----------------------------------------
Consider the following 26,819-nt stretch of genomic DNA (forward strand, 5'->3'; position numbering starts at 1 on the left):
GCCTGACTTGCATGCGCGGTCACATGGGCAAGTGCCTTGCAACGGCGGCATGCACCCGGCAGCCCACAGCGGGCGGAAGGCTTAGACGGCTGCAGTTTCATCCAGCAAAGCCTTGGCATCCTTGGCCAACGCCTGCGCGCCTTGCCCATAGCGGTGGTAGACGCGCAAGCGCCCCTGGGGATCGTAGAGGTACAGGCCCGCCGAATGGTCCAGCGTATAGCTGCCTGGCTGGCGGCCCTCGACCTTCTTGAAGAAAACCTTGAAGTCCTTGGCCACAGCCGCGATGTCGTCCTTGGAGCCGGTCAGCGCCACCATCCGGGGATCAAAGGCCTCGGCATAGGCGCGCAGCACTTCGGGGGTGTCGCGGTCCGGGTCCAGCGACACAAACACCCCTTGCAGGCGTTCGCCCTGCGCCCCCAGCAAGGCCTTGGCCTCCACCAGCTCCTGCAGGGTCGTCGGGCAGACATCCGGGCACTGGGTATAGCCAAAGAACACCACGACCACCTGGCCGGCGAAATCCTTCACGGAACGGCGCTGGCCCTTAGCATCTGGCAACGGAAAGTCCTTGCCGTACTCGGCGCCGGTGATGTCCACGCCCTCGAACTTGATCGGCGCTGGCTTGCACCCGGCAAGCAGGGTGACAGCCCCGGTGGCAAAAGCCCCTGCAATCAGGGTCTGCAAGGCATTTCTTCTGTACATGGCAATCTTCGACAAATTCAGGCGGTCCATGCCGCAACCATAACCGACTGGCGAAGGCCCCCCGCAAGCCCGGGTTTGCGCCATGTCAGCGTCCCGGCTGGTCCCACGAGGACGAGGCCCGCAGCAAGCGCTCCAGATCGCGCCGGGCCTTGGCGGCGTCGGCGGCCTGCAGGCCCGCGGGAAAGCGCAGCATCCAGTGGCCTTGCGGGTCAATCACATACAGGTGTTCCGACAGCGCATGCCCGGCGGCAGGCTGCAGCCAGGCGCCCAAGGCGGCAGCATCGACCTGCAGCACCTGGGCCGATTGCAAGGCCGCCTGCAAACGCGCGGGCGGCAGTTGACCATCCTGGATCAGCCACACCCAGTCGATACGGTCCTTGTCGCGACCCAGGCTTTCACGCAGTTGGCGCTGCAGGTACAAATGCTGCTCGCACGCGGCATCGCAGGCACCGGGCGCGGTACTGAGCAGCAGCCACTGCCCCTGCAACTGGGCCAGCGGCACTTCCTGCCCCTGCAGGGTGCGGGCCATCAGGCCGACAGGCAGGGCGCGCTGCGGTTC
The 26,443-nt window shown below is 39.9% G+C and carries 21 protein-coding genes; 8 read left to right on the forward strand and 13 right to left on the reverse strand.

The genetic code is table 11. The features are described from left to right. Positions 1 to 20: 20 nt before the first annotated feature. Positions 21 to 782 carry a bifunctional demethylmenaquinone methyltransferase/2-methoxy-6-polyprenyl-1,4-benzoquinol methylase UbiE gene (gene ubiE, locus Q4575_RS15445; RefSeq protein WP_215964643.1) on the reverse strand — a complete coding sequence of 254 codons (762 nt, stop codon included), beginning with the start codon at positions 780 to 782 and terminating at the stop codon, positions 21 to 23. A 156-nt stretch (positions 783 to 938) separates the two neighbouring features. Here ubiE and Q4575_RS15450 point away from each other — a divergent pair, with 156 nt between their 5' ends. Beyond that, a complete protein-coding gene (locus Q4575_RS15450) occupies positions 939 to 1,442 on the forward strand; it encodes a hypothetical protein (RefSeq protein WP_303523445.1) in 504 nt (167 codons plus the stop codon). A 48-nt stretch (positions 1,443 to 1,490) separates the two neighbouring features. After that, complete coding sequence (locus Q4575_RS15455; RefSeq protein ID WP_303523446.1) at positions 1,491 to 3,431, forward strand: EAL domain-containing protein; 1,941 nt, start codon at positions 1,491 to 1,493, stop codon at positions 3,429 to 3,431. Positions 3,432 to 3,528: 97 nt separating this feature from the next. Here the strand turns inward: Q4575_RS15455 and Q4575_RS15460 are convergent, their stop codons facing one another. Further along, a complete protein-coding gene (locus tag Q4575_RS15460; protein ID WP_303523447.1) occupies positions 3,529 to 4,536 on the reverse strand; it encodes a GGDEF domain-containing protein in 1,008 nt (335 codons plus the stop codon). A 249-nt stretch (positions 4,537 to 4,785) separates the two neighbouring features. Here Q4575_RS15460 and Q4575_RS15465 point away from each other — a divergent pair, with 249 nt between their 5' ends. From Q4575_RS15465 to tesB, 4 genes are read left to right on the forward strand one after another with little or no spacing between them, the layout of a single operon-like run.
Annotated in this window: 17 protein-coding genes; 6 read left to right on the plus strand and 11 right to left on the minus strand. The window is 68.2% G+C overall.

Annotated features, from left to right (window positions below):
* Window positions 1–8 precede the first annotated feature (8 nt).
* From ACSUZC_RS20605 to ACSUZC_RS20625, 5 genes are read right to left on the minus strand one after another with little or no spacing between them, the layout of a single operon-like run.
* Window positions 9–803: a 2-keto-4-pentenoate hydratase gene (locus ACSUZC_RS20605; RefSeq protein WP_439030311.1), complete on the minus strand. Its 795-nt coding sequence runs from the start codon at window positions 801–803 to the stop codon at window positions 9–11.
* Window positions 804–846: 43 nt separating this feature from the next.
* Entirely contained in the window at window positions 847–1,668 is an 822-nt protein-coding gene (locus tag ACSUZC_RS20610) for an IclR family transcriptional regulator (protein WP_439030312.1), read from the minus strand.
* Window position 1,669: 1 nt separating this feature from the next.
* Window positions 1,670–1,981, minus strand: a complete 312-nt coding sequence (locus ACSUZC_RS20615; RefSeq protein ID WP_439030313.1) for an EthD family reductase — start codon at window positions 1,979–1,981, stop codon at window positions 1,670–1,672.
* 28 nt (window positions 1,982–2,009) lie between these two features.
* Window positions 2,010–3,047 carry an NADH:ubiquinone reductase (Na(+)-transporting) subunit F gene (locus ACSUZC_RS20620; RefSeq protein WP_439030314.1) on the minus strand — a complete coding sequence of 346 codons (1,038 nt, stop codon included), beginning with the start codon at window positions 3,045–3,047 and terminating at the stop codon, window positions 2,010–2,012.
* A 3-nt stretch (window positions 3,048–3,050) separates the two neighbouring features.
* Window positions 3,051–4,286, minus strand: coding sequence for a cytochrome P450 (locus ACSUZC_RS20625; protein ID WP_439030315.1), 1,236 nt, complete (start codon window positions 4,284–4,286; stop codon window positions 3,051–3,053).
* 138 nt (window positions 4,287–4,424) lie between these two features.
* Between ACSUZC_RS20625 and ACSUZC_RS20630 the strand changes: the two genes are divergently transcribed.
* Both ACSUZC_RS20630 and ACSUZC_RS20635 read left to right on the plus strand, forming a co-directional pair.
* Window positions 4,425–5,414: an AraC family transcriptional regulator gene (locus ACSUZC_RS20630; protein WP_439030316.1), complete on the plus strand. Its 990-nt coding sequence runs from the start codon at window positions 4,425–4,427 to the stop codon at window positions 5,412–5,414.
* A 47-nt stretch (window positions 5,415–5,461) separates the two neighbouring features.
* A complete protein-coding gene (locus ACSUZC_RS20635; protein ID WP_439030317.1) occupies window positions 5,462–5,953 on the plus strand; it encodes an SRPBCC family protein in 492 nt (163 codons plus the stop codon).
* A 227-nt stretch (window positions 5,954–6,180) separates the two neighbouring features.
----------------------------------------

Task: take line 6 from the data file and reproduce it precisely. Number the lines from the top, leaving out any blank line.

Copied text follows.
Annotated features, from left to right (window positions below):